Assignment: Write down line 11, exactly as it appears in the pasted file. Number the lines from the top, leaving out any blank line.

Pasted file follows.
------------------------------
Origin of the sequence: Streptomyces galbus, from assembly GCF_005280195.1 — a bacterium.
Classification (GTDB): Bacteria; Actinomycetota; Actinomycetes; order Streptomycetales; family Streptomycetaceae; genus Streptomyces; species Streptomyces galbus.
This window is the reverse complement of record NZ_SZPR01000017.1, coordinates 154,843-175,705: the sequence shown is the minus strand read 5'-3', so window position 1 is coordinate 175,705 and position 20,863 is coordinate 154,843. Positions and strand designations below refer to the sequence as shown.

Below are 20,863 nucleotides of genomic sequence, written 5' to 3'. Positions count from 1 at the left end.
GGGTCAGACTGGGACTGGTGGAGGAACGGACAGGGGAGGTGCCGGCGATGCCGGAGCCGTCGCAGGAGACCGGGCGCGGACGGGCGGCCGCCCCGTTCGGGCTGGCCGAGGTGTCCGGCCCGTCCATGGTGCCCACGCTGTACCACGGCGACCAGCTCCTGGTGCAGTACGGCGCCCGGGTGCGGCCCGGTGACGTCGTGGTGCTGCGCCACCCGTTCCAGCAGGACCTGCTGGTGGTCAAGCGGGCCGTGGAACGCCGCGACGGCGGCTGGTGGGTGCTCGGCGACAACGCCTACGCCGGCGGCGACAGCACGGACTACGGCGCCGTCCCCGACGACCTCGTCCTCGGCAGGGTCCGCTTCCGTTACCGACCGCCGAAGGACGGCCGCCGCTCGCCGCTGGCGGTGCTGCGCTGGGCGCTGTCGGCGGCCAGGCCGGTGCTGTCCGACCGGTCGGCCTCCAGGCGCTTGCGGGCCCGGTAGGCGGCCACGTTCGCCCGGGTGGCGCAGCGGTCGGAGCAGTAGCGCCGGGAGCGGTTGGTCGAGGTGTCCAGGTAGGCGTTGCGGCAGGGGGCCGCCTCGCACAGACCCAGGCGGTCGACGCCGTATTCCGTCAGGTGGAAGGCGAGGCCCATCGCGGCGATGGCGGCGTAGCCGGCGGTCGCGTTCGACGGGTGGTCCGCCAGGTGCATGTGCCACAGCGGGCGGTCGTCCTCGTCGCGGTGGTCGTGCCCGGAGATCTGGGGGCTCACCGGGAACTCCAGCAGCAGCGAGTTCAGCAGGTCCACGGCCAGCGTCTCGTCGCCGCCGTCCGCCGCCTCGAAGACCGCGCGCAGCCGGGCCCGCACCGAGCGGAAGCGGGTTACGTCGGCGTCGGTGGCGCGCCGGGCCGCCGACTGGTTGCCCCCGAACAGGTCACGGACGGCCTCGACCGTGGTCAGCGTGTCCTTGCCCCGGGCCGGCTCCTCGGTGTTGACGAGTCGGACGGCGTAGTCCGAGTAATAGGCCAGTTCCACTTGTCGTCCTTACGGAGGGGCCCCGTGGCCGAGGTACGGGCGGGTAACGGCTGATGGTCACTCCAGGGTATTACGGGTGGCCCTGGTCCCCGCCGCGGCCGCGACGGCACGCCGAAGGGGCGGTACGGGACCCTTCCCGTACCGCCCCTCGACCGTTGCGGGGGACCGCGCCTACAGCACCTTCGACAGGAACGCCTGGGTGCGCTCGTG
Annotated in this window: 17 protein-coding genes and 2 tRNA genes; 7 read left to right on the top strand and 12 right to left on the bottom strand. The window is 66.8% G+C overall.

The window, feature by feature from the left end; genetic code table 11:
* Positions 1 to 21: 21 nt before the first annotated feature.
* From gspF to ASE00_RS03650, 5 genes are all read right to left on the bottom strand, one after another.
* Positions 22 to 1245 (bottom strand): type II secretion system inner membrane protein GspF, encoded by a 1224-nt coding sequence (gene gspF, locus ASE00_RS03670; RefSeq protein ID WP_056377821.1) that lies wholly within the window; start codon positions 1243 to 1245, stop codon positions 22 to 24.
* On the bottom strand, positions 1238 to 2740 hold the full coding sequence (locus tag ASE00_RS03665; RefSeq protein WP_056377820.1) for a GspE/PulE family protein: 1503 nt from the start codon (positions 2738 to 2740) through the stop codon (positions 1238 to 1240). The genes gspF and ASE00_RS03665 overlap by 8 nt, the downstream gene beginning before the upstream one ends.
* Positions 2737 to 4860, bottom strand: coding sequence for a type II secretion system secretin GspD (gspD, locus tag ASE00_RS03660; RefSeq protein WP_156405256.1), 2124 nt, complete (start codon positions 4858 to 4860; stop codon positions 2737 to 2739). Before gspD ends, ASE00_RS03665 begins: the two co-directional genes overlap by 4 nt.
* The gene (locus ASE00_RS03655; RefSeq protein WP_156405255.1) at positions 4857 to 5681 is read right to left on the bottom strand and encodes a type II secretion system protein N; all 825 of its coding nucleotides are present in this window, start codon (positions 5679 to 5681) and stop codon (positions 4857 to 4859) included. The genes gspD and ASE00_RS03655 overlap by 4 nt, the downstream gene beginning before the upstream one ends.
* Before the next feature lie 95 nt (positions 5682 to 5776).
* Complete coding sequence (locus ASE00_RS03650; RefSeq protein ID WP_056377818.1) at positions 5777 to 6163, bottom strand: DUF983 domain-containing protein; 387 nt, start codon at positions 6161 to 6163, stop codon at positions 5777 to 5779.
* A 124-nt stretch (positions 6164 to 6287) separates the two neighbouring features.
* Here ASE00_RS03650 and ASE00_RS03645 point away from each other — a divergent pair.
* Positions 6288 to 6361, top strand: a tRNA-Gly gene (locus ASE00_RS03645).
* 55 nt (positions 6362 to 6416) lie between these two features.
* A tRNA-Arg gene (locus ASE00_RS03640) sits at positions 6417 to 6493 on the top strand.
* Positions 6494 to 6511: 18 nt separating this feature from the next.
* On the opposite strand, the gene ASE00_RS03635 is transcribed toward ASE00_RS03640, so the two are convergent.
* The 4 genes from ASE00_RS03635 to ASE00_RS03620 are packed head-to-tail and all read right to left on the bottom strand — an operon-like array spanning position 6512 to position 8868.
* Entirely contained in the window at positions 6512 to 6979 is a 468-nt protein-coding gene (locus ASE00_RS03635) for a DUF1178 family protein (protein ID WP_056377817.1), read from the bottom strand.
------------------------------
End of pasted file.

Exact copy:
* On the bottom strand, positions 1238 to 2740 hold the full coding sequence (locus tag ASE00_RS03665; RefSeq protein WP_056377820.1) for a GspE/PulE family protein: 1503 nt from the start codon (positions 2738 to 2740) through the stop codon (positions 1238 to 1240). The genes gspF and ASE00_RS03665 overlap by 8 nt, the downstream gene beginning before the upstream one ends.